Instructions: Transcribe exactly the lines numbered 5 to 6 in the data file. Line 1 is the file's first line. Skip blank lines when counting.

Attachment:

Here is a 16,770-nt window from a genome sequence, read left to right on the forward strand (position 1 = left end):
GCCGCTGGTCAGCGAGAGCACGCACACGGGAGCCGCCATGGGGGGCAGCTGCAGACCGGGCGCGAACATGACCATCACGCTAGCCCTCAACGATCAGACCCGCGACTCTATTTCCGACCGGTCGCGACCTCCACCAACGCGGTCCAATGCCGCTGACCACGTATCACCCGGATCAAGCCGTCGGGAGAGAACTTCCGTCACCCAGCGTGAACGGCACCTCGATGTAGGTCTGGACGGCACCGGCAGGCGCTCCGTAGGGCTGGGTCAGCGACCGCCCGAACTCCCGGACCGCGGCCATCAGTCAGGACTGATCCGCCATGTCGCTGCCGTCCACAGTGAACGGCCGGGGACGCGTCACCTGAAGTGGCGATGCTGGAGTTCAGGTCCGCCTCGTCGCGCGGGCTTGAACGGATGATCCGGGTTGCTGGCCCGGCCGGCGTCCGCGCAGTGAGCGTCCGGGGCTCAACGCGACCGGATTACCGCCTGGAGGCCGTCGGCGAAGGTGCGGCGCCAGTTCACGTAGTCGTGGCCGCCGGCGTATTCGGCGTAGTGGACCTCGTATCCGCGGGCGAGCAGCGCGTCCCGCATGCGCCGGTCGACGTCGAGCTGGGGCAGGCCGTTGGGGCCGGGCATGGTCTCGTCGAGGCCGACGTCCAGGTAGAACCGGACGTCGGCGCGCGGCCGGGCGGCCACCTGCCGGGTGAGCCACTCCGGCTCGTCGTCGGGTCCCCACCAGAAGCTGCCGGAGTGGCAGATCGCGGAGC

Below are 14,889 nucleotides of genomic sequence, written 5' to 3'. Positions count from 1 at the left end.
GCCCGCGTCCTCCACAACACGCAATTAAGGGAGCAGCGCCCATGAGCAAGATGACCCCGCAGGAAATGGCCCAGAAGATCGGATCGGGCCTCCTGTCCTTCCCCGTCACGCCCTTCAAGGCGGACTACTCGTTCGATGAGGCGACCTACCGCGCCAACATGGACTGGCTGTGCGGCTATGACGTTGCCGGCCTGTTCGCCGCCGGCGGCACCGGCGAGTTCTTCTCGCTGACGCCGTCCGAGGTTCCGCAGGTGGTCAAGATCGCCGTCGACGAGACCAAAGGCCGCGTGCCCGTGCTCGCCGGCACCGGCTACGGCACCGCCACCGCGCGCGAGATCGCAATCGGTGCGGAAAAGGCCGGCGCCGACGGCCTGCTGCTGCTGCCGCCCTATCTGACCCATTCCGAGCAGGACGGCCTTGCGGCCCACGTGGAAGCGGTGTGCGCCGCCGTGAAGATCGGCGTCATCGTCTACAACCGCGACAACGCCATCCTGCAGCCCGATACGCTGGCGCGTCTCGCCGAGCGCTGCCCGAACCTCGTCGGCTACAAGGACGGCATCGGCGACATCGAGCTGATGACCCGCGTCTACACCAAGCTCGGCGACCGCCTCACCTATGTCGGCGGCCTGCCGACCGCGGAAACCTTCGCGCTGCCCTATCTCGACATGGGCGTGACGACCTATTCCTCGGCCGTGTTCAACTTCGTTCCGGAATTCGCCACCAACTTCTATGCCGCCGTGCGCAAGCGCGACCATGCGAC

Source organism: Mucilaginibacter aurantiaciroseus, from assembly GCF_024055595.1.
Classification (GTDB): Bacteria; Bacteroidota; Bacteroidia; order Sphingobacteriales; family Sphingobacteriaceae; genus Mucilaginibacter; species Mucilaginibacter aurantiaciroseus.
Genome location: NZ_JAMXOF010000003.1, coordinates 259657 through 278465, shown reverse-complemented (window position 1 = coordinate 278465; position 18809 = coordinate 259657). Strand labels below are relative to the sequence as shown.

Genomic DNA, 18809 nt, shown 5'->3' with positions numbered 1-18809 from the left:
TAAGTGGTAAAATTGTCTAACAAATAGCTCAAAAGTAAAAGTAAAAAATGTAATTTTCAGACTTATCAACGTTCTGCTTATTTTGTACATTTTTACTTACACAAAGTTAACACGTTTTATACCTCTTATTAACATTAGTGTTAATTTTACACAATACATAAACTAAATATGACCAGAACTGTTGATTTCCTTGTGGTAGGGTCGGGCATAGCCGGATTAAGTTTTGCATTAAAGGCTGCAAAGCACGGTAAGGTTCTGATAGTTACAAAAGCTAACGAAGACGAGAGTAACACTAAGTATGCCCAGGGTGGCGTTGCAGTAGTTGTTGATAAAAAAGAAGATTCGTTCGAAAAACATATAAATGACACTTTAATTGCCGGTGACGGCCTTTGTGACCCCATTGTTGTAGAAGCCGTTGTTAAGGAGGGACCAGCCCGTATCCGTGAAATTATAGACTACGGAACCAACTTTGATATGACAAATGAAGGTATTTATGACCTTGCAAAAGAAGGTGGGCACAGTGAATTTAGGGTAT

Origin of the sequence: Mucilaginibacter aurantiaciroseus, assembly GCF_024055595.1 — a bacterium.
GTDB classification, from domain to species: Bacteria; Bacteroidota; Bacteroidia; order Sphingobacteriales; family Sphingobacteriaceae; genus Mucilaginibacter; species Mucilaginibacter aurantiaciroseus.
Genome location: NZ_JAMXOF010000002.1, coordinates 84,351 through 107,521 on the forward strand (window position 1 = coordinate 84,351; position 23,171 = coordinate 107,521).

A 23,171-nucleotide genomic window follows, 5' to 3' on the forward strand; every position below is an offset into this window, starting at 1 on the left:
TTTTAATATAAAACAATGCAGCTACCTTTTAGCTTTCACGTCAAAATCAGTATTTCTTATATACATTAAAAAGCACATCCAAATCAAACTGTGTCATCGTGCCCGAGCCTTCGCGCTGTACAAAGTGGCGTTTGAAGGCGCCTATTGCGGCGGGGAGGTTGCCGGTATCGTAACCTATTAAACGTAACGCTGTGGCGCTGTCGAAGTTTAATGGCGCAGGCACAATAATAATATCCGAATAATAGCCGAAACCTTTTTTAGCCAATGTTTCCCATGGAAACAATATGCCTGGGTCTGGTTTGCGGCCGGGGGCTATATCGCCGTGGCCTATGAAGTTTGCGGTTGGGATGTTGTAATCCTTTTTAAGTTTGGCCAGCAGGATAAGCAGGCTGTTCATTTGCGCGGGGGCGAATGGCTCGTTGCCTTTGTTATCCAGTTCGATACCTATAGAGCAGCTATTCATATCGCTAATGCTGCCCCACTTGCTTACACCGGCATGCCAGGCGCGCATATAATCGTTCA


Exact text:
Source organism: Mucilaginibacter aurantiaciroseus, from assembly GCF_024055595.1.
Classification (GTDB): Bacteria; Bacteroidota; Bacteroidia; order Sphingobacteriales; family Sphingobacteriaceae; genus Mucilaginibacter; species Mucilaginibacter aurantiaciroseus.